Atlas bears the weight of the heavens on his shoulders as he gazes at Castle Howard. Who knew that the heavens constantly gush babbling geysers of water which then fall to earth? Those of us who live in England might not be surprised: this statue shows us that it must be so.
In Ancient Greek mythology, Atlas was one of a race of giants, the Titans, waging war on Zeus, King of the Gods. In defeat, his punishment was to spend eternity holding up the heavens.
As on Saturday, I’m taking refuge from the cold by posting pictures of sunnier times.
Was it really six months ago that we were in the Balkans? Was it then that we spent our days exploring Lake Prespa, bounded by Greece, Albania and North Macedonia? Apparently so. And these days, the news from there isn’t good. The pelican population, already catastrophically hit by avian flu, has seriously declined again since then. The Great Crested Grebes are still doing well though. Here’s one, featuring as a Monday Portrait, and for Water, Water Everywhere.
Not far from here is a wood. And in this wood, there is a lake, Eavestone Lake. It’s always quiet here, because there is no road nearby. Simply quiet, leaf-mould paths. The trees look ancient, but in the main, they’re not. We met an old forester recently, who told us he remembered when these woods were cut down for timber when he was a boy. The trees have simply regenerated.
Some of the older trees were left. And they tend to twist characterfully and lean over into the lake. Like this one, of which I show two images, one for Becky’s Walking Squares, while the header photo is for Jez’s Water, Water Everywhere.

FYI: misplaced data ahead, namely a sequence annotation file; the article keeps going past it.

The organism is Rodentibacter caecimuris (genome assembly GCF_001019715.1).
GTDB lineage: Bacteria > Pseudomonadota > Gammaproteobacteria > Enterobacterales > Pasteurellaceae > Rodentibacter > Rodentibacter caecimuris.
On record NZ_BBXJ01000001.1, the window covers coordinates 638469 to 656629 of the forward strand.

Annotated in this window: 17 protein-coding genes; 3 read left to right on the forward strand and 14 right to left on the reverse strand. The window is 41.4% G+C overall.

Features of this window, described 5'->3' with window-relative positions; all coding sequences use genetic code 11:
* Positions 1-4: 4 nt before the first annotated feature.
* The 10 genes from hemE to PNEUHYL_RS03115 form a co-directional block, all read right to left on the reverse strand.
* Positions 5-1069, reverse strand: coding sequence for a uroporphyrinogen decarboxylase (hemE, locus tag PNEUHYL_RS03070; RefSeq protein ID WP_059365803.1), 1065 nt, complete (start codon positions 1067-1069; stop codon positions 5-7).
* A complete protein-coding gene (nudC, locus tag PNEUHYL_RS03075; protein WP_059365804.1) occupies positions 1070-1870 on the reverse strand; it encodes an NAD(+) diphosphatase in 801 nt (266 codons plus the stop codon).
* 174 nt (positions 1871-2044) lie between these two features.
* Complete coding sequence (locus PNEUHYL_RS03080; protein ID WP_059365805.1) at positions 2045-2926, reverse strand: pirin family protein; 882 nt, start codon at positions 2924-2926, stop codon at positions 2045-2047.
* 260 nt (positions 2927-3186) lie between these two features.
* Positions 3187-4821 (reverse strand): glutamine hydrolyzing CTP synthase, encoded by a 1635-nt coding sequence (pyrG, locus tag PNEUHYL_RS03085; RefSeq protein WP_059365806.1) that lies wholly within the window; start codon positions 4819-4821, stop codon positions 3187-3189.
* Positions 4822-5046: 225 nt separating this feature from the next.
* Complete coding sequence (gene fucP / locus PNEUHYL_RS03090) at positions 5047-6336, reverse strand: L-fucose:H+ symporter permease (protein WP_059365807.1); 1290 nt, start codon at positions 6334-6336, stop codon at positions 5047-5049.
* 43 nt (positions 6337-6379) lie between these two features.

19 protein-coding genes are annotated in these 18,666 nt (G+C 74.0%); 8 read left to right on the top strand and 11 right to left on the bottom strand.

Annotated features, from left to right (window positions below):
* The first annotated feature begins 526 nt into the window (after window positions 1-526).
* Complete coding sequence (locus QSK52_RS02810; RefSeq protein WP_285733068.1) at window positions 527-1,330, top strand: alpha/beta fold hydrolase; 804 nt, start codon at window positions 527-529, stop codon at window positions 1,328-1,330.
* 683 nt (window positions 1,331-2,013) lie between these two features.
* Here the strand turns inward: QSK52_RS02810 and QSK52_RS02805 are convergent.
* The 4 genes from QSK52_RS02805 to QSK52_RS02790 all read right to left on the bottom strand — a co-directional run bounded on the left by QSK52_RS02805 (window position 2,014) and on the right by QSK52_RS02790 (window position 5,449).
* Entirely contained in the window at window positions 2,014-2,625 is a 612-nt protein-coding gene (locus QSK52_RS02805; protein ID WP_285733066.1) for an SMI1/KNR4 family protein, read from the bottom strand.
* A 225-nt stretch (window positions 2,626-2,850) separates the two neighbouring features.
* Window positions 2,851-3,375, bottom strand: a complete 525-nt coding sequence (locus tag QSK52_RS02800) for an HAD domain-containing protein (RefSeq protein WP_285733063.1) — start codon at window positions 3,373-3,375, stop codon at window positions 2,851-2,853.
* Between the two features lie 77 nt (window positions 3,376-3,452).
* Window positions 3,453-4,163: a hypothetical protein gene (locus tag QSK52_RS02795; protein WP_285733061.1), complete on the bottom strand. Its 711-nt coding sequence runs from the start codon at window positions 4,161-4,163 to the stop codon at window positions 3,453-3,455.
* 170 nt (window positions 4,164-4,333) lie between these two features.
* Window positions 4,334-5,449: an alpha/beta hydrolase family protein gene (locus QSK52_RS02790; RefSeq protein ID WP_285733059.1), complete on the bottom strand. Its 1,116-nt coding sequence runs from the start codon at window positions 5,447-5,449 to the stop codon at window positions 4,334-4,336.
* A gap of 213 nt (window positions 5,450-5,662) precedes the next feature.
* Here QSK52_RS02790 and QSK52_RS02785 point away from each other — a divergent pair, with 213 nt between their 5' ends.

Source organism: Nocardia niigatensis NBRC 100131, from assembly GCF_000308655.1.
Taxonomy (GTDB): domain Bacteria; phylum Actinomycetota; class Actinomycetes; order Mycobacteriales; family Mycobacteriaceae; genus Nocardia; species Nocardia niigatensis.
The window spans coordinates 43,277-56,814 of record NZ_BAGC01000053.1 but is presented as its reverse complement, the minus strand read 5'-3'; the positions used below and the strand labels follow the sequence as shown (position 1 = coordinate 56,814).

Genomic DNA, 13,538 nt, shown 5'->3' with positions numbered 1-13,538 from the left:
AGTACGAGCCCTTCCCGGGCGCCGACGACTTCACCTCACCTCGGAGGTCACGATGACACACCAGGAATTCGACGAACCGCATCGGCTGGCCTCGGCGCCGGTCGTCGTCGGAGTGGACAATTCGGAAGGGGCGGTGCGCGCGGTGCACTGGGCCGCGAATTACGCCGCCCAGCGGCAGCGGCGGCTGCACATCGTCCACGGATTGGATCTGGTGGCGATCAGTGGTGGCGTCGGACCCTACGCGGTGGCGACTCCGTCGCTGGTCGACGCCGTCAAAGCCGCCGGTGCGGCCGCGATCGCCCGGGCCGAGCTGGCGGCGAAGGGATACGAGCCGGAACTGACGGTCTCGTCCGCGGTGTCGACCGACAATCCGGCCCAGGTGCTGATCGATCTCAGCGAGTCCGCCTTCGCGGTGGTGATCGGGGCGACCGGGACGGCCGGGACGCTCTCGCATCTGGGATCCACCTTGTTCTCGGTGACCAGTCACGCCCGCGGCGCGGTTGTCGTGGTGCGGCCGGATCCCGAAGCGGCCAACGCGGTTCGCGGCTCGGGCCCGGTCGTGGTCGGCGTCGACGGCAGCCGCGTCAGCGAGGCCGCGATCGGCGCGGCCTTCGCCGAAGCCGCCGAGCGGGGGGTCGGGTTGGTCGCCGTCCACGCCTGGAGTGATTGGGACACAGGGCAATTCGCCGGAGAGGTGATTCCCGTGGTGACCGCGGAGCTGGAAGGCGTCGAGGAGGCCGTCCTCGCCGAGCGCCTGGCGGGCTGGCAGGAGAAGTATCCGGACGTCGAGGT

This place always puts me in mind of Rudyard Kipling’s The Way through the Woods, which, if you’re so minded, you can read here.
This week, for the Lens Artists Challenge, Tina has invited us to explore other blogging challenges, and ‘double dip’ by featuring them here. The Challenge World is a varied and eclectic one where you’re bound to find something that suits your interests: a good place to start is with Blogging Queen Cee’s comprehensive list of challenges for wordsmiths, photographers – anyone who blogs regularly.
So I’ll start with Cee’s own Flower of the Day challenge, because yesterday I saw my very first snowdrops of the season, still tightly budded, but bringing hope and positivity that spring is on its way.
I spotted them when I was on my way to the village to post a letter. North Stainley has three (three!) duckponds – Water, water everywhere, for Jez’s challenge of the same name, and I passed them all, seeing some of the resident water life while I was at it.
When we moved here in 2014, all Yorkshire was gripped by Tour de France fever, because the organisers had chosen our very own county to begin that year’s race. Traces of North Stainley’s celebration still remain near the local postbox, situated on the wall of the disused petrol station: perfect for Marsha’s Photographing Public Art Challenge.
I don’t remember exactly which roads were on the cyclists’ route. But this road near Kettlewell is pretty typical: and suitable for the Which Way Photo Challenge.
Let’s end our day with an understated winter sunset. Hammad Rais calls for these for his Weekend Sky Challenge. Well, I took this shot on a Saturday, so perhaps it’ll count, even though I’m showing it midweek.
I had fun exploring just a few of the challenges I’ve never, or rarely participated in so far. Who knows, I might be tempted to join them again. Thanks Tina, for pushing me into this!
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